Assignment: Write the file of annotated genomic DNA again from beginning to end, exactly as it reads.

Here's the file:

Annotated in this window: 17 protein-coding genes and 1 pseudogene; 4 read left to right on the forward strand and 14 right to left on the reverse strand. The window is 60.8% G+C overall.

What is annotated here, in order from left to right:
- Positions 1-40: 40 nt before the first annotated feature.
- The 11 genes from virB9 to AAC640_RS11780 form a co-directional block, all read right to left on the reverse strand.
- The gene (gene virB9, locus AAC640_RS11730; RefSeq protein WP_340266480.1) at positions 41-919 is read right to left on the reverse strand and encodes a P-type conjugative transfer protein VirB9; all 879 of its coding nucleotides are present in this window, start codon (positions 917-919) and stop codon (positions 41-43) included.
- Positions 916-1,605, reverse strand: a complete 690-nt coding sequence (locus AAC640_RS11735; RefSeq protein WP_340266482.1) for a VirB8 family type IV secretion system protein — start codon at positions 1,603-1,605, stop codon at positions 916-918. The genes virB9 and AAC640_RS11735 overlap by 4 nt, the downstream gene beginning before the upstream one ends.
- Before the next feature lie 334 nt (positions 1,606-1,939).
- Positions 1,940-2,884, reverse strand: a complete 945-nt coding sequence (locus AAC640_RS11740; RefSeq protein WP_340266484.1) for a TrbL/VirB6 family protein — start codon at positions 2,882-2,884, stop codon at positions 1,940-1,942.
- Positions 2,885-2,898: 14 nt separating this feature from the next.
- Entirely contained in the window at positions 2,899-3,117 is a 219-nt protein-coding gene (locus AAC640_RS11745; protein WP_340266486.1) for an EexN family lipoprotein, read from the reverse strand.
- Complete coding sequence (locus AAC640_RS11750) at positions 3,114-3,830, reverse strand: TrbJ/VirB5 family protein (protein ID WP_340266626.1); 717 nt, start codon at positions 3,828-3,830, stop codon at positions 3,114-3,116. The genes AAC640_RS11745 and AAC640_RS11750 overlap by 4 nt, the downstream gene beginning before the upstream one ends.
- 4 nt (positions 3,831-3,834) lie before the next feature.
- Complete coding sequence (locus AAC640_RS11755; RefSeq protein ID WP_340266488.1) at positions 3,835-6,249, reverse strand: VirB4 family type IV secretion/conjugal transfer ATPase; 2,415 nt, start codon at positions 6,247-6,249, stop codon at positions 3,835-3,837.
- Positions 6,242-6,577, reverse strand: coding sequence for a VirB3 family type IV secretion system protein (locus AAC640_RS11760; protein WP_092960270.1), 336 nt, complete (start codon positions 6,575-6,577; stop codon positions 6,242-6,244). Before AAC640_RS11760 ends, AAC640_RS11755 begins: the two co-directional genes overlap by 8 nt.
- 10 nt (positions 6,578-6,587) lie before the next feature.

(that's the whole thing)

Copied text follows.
Annotated in this window: 17 protein-coding genes and 1 pseudogene; 4 read left to right on the forward strand and 14 right to left on the reverse strand. The window is 60.8% G+C overall.

What is annotated here, in order from left to right:
- Positions 1-40: 40 nt before the first annotated feature.
- The 11 genes from virB9 to AAC640_RS11780 form a co-directional block, all read right to left on the reverse strand.
- The gene (gene virB9, locus AAC640_RS11730; RefSeq protein WP_340266480.1) at positions 41-919 is read right to left on the reverse strand and encodes a P-type conjugative transfer protein VirB9; all 879 of its coding nucleotides are present in this window, start codon (positions 917-919) and stop codon (positions 41-43) included.
- Positions 916-1,605, reverse strand: a complete 690-nt coding sequence (locus AAC640_RS11735; RefSeq protein WP_340266482.1) for a VirB8 family type IV secretion system protein — start codon at positions 1,603-1,605, stop codon at positions 916-918. The genes virB9 and AAC640_RS11735 overlap by 4 nt, the downstream gene beginning before the upstream one ends.
- Before the next feature lie 334 nt (positions 1,606-1,939).
- Positions 1,940-2,884, reverse strand: a complete 945-nt coding sequence (locus AAC640_RS11740; RefSeq protein WP_340266484.1) for a TrbL/VirB6 family protein — start codon at positions 2,882-2,884, stop codon at positions 1,940-1,942.
- Positions 2,885-2,898: 14 nt separating this feature from the next.
- Entirely contained in the window at positions 2,899-3,117 is a 219-nt protein-coding gene (locus AAC640_RS11745; protein WP_340266486.1) for an EexN family lipoprotein, read from the reverse strand.
- Complete coding sequence (locus AAC640_RS11750) at positions 3,114-3,830, reverse strand: TrbJ/VirB5 family protein (protein ID WP_340266626.1); 717 nt, start codon at positions 3,828-3,830, stop codon at positions 3,114-3,116. The genes AAC640_RS11745 and AAC640_RS11750 overlap by 4 nt, the downstream gene beginning before the upstream one ends.
- 4 nt (positions 3,831-3,834) lie before the next feature.
- Complete coding sequence (locus AAC640_RS11755; RefSeq protein ID WP_340266488.1) at positions 3,835-6,249, reverse strand: VirB4 family type IV secretion/conjugal transfer ATPase; 2,415 nt, start codon at positions 6,247-6,249, stop codon at positions 3,835-3,837.
- Positions 6,242-6,577, reverse strand: coding sequence for a VirB3 family type IV secretion system protein (locus AAC640_RS11760; protein WP_092960270.1), 336 nt, complete (start codon positions 6,575-6,577; stop codon positions 6,242-6,244). Before AAC640_RS11760 ends, AAC640_RS11755 begins: the two co-directional genes overlap by 8 nt.
- 10 nt (positions 6,578-6,587) lie before the next feature.